The U.S. State Department has ordered hundreds of pounds of plastic explosives and thousands of containers of liquid explosives, WND has discovered, shipping them to the location of U.S. centers that typically send sensitive materials to overseas embassies.
According to procurement documents WND obtained through routine database research, State recently put in four separate orders for high explosives – purchases accompanied by tens of thousands of feet of detonating cords with hundreds of blasting caps and fuse igniters.
The ultimate destination of these products and their cost is unknown, but the government contracting office responsible for arranging the purchases has an address in Dun Loring, Virginia, site of a State diplomatic-security field office.
The procurement documents likewise list the explosives’ shipping destination, or “place of performance,” as Sterling, Va., which is home to the Diplomatic Pouch and Mail Unit, or DPM/U, which is tasked with sending secure pouches and crates to U.S. embassies and consulates worldwide.
Deliveries made through that unit are exempt from the same inspections, for example, that the U.S. Postal Service otherwise would perform.
According to the unclassified and publicly available U.S. Department of State Foreign Affairs Manual Volume 14, once USPS delivers an item to this facility, that item technically is not considered mail and no longer falls under postal regulations and restrictions.
Such goods fall under the guidelines and control of State, which at its discretion can “open and inspect all mail sent to it for transmission abroad to determine whether the items meet Department and all other standards.”
The Vienna Convention on Diplomatic Relations, or VCDR, and international law “limit the use of diplomatic pouches to diplomatic documents and articles intended for official use,” the manual says.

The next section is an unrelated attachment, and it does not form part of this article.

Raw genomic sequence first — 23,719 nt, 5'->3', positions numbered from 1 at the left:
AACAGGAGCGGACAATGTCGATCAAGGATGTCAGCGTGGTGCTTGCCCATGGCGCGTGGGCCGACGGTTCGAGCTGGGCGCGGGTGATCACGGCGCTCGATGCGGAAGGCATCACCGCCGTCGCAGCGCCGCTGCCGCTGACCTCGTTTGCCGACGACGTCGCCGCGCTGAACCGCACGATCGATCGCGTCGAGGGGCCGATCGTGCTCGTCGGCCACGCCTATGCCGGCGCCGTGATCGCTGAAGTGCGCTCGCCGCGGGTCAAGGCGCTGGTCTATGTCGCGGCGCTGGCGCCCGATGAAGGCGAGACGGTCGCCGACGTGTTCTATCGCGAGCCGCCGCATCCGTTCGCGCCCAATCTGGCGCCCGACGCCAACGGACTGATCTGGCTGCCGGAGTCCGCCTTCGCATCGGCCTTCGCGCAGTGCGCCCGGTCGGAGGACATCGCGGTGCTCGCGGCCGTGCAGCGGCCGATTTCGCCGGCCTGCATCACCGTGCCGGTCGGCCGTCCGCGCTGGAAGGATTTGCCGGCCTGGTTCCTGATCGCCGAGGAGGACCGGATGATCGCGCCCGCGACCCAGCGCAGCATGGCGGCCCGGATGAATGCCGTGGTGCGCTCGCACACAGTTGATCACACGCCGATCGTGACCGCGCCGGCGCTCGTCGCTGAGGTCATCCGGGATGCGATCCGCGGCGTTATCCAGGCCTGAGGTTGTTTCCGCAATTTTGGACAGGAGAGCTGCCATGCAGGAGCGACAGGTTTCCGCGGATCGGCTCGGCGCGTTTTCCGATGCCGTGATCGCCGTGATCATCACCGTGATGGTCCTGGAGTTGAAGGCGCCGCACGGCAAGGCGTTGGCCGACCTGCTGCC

The VCDR, however, prohibits private airlines as well as the receiving host governments from x-raying or opening diplomatic pouches and crates, regardless of how they are marked or whether goods are transported into or out of that nation. This enables State to securely transport a variety of confidential, secret and top secret items as well as unclassified and sensitive but unclassified materials.
State’s specific mode of distributing the explosive materials remains unclear, as its Diplomatic Pouch Policy explicitly prohibits the shipment of explosives through DPM/U.
If indeed the department complies with this prohibition, another option is to reroute the explosives by sea via one of several “consolidation points” known as Despatch Agencies, located in Miami, New York and Seattle as well as Brownsville, Texas, and Antwerp, Belgium.
State leverages these units “for freight shipments destined for the Department’s operating locations worldwide. … The Despatch Agencies maintain contracted warehouse space to consolidate the freight and manage the transportation arrangements to move the freight to destination.”